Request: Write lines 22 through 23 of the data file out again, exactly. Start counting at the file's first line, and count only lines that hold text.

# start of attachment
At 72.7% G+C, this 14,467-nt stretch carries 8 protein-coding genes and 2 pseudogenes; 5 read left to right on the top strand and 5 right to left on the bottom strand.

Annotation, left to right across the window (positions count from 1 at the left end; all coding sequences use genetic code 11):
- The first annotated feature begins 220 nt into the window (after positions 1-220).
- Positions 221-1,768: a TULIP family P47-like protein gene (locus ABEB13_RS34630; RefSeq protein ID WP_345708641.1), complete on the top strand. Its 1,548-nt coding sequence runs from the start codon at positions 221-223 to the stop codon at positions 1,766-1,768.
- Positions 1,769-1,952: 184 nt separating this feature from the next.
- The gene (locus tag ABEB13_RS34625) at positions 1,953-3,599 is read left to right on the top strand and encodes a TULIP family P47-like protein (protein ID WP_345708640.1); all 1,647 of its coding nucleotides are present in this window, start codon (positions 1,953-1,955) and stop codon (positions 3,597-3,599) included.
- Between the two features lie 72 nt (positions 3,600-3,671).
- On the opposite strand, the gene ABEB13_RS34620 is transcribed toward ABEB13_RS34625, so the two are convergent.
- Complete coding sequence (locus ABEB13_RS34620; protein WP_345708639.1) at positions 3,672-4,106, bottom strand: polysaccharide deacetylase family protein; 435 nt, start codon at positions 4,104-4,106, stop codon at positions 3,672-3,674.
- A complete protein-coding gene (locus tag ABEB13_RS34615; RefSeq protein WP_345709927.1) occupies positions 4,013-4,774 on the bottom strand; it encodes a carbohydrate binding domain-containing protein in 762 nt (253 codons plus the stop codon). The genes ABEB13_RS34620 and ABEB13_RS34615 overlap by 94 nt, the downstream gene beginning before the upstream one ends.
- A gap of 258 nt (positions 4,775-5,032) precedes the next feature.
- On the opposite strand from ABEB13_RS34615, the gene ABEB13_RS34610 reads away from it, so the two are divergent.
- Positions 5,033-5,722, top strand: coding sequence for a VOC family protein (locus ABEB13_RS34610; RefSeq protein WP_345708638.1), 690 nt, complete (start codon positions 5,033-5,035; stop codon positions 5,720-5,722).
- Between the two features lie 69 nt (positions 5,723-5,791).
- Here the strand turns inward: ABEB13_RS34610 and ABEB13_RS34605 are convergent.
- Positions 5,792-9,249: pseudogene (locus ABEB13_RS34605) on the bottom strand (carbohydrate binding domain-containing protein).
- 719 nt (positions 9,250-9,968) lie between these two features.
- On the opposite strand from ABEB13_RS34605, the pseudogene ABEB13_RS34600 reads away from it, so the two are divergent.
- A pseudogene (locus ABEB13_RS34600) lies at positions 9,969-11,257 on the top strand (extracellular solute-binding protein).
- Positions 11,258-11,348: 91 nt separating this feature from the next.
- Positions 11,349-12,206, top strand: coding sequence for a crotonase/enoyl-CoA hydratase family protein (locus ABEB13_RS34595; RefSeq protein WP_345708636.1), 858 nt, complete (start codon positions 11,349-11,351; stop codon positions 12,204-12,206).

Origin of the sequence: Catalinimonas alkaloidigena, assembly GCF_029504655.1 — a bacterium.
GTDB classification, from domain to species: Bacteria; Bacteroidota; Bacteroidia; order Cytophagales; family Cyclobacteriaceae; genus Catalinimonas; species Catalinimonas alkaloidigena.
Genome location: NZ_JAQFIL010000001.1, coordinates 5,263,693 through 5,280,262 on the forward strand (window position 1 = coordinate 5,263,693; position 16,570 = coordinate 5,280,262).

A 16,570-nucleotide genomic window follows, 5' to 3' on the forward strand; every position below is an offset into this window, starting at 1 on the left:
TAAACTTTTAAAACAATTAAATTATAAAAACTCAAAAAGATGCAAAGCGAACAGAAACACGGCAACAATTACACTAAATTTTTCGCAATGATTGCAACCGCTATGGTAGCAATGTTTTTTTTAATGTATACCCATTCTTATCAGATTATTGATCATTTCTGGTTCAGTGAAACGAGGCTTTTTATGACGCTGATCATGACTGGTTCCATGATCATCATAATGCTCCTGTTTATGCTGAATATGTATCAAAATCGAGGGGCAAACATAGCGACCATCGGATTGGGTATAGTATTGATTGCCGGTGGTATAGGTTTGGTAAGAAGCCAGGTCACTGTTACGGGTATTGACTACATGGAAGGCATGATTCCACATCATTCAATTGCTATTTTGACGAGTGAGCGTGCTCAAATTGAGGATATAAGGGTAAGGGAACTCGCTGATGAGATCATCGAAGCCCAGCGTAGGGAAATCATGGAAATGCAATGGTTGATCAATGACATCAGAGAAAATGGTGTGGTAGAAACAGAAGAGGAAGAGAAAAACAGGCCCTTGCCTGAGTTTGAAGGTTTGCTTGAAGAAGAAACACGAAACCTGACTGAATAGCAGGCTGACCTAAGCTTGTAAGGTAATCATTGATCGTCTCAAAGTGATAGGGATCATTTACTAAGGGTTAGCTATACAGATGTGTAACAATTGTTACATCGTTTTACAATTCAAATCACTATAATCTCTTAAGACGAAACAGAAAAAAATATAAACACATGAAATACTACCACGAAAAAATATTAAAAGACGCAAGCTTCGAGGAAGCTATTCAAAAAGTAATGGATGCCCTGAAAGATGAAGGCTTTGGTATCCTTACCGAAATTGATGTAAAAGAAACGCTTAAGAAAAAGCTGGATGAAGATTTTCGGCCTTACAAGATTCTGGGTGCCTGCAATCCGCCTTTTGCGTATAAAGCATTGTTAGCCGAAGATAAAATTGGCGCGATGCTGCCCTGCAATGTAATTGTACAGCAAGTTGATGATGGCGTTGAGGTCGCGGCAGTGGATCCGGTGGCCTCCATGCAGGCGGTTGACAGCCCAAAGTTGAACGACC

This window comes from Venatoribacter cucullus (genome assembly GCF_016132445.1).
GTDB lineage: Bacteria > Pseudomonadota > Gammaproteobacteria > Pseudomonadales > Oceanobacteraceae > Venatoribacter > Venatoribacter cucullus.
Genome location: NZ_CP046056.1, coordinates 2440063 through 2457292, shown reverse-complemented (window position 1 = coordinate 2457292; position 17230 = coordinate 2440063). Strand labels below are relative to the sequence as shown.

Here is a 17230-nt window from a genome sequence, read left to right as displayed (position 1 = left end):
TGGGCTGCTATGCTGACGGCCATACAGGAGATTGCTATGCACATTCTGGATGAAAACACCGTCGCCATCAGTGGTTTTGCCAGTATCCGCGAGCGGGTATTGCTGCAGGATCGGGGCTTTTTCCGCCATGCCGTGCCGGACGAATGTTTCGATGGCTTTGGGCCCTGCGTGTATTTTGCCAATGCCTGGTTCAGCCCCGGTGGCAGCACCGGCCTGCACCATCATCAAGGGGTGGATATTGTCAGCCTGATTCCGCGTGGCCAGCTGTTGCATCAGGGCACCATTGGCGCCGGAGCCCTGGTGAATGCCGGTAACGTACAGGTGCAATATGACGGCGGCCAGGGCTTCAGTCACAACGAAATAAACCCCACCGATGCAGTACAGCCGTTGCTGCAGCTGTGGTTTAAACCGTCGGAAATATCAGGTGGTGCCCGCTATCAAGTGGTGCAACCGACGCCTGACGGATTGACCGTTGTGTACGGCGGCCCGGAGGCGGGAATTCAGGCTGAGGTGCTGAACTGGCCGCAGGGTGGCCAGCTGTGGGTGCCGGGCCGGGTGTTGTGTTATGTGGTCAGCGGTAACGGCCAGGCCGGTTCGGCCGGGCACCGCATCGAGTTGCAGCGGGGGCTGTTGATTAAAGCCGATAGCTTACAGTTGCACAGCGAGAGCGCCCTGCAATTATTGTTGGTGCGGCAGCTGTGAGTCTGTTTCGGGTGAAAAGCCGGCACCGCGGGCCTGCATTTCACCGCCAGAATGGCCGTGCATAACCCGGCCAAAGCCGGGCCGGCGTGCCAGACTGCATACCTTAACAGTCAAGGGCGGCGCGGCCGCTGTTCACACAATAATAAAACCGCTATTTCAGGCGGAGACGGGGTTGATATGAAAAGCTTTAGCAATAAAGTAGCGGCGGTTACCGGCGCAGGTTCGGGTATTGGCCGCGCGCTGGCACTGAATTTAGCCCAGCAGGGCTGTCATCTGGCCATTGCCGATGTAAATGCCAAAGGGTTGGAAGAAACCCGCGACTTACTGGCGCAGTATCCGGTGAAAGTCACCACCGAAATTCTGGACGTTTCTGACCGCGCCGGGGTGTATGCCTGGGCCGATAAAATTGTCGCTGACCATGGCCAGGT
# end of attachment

Origin of the sequence: Catalinimonas alkaloidigena, assembly GCF_029504655.1 — a bacterium.
GTDB classification, from domain to species: Bacteria; Bacteroidota; Bacteroidia; order Cytophagales; family Cyclobacteriaceae; genus Catalinimonas; species Catalinimonas alkaloidigena.